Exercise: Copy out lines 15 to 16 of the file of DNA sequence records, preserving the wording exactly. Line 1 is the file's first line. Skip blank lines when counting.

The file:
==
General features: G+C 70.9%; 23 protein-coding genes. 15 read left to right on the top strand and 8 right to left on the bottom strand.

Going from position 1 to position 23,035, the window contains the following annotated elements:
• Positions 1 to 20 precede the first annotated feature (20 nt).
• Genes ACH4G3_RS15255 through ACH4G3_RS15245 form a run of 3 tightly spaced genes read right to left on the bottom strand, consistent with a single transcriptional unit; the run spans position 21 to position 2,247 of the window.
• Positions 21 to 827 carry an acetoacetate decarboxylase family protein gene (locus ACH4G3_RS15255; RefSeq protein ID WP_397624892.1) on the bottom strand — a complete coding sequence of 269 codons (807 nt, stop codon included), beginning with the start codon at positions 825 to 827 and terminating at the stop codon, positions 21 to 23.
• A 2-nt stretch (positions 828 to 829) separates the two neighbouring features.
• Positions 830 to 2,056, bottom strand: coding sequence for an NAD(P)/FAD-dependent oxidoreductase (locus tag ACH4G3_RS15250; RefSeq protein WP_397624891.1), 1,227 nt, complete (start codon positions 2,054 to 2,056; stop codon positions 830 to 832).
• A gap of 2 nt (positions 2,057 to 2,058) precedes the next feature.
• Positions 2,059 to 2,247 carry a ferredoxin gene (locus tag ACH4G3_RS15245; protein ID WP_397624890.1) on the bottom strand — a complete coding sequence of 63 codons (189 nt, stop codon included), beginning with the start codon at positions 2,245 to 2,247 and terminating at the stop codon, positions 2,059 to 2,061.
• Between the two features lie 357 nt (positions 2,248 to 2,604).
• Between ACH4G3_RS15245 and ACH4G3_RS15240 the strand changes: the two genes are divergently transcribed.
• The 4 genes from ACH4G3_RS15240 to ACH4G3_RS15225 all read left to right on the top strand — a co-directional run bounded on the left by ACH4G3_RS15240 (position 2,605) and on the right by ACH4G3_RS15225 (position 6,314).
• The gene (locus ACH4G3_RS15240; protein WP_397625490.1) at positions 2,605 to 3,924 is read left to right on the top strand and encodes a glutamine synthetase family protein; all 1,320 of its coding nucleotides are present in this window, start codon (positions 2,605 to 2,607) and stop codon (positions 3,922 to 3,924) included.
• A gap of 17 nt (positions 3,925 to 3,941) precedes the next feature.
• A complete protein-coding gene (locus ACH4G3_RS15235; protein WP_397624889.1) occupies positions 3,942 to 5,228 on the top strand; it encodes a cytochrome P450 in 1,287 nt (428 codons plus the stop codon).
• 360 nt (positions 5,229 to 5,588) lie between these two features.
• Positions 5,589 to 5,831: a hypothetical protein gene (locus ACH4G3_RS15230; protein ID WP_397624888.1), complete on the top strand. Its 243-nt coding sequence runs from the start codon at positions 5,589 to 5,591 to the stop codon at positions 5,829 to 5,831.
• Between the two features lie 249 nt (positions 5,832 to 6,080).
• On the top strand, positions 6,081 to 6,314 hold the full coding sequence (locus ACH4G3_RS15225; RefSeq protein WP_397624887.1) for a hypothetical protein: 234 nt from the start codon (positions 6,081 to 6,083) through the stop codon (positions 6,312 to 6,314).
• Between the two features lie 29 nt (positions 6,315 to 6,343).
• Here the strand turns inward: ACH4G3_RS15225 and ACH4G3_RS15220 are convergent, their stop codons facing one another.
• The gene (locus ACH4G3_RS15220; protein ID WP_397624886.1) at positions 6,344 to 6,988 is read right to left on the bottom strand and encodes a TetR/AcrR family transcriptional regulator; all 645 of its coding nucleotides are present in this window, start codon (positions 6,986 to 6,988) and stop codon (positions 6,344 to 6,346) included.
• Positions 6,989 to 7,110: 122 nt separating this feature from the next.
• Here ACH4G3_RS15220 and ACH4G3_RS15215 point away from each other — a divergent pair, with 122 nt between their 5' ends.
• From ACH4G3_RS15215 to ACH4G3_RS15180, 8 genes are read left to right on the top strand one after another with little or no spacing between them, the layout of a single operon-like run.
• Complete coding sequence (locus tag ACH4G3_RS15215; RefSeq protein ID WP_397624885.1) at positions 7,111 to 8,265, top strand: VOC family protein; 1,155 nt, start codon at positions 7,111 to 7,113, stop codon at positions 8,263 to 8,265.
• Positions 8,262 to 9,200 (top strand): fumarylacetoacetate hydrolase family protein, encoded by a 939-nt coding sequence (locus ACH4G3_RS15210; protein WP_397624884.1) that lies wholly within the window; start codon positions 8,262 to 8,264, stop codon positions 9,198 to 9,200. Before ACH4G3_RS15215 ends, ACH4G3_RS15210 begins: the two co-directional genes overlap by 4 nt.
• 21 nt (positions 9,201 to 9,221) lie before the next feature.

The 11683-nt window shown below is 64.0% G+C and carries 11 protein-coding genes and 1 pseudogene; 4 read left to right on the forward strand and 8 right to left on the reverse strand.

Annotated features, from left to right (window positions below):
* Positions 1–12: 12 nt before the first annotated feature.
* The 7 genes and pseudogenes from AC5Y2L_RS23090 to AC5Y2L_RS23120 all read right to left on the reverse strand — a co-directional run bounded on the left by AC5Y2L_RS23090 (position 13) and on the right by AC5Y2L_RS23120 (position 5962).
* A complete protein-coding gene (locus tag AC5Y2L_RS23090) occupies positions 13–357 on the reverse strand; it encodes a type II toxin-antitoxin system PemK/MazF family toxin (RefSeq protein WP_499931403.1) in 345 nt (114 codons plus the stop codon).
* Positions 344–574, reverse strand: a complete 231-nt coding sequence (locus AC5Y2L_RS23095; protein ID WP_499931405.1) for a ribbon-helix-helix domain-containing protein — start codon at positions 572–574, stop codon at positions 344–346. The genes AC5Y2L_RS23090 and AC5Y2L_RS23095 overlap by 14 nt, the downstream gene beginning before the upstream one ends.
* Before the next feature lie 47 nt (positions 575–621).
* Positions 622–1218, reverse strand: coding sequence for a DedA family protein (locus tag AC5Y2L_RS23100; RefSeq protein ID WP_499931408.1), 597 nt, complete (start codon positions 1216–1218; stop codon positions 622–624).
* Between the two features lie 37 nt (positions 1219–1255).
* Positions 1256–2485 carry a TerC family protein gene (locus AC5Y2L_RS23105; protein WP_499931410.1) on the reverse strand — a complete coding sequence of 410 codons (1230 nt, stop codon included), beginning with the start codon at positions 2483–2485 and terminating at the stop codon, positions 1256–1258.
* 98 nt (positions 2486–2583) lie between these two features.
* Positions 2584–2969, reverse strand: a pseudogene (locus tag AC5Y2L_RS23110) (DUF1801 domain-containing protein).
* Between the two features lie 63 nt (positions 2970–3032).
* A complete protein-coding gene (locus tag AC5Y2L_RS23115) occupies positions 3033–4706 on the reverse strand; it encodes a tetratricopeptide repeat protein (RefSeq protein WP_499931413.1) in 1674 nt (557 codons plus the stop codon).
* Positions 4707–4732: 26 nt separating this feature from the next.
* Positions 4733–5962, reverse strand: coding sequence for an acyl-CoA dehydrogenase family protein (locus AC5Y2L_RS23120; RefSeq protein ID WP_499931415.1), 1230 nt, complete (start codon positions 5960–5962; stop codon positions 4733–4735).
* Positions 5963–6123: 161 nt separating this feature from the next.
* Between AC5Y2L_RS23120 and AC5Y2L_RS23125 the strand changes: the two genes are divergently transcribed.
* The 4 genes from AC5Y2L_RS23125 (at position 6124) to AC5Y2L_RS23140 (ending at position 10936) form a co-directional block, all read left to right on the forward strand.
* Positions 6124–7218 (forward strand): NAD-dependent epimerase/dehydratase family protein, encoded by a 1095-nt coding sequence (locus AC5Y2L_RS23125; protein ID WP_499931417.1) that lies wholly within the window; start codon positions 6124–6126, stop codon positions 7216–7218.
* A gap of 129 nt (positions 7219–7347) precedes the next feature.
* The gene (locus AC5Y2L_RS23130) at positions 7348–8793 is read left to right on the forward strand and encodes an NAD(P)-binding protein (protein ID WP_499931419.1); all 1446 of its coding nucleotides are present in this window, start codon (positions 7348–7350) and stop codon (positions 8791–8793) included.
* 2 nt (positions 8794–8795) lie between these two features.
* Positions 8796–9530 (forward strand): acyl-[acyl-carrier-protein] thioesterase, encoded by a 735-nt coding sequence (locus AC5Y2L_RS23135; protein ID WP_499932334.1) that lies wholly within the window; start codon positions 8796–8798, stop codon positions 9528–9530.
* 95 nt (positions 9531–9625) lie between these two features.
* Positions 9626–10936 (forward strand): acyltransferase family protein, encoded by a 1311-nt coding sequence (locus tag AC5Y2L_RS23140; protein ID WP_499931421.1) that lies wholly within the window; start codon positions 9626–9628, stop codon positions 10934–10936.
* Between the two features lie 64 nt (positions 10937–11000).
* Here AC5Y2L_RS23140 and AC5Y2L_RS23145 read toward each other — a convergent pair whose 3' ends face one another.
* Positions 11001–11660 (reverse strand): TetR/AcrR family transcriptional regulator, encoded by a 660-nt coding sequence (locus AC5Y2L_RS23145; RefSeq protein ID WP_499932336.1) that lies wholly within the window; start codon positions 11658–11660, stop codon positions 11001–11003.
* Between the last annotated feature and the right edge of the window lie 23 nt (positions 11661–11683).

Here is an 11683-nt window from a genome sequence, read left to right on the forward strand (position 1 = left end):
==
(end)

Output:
• A complete protein-coding gene (locus ACH4G3_RS15235; protein WP_397624889.1) occupies positions 3,942 to 5,228 on the top strand; it encodes a cytochrome P450 in 1,287 nt (428 codons plus the stop codon).
• 360 nt (positions 5,229 to 5,588) lie between these two features.